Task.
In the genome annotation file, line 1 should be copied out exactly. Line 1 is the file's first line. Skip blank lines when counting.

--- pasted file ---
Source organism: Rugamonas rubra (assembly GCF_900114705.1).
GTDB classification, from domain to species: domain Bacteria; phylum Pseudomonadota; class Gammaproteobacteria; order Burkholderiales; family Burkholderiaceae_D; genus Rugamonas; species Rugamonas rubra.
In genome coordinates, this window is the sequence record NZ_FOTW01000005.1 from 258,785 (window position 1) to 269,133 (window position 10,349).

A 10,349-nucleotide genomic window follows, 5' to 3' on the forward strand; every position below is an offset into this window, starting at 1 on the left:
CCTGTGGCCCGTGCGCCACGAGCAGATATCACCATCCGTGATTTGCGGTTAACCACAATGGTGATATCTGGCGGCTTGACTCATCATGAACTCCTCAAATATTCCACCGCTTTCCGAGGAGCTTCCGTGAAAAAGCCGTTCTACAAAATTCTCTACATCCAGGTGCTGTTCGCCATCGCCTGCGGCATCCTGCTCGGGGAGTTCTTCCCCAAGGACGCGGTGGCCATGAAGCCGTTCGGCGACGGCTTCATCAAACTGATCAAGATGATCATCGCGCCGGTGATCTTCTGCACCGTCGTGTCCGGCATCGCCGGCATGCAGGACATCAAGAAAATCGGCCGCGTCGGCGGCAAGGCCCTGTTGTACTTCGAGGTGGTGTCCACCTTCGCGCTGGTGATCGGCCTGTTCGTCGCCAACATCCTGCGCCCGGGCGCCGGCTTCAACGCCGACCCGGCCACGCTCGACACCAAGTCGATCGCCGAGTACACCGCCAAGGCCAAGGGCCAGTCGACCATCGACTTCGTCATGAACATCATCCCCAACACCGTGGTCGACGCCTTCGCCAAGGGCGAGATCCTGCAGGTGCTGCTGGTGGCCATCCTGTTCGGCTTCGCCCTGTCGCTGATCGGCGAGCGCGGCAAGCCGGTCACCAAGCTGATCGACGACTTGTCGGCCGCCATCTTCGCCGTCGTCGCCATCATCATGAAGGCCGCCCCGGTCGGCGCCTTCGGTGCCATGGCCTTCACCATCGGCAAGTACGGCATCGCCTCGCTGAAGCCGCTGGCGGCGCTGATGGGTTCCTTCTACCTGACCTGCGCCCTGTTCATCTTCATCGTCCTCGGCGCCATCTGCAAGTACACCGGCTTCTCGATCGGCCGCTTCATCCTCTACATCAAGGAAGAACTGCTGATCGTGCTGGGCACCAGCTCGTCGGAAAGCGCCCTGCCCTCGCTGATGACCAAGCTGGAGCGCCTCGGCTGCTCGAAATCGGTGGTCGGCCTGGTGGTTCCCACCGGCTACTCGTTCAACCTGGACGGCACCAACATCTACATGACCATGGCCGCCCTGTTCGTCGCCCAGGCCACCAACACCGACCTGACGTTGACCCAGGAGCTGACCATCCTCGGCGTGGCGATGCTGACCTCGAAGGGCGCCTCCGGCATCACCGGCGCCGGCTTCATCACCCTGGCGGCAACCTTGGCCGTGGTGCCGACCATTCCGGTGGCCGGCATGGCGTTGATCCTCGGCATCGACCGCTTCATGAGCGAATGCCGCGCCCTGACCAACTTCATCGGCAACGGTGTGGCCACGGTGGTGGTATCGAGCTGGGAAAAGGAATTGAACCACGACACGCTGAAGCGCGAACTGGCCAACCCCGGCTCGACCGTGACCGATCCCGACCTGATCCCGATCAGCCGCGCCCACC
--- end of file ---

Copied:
Source organism: Rugamonas rubra (assembly GCF_900114705.1).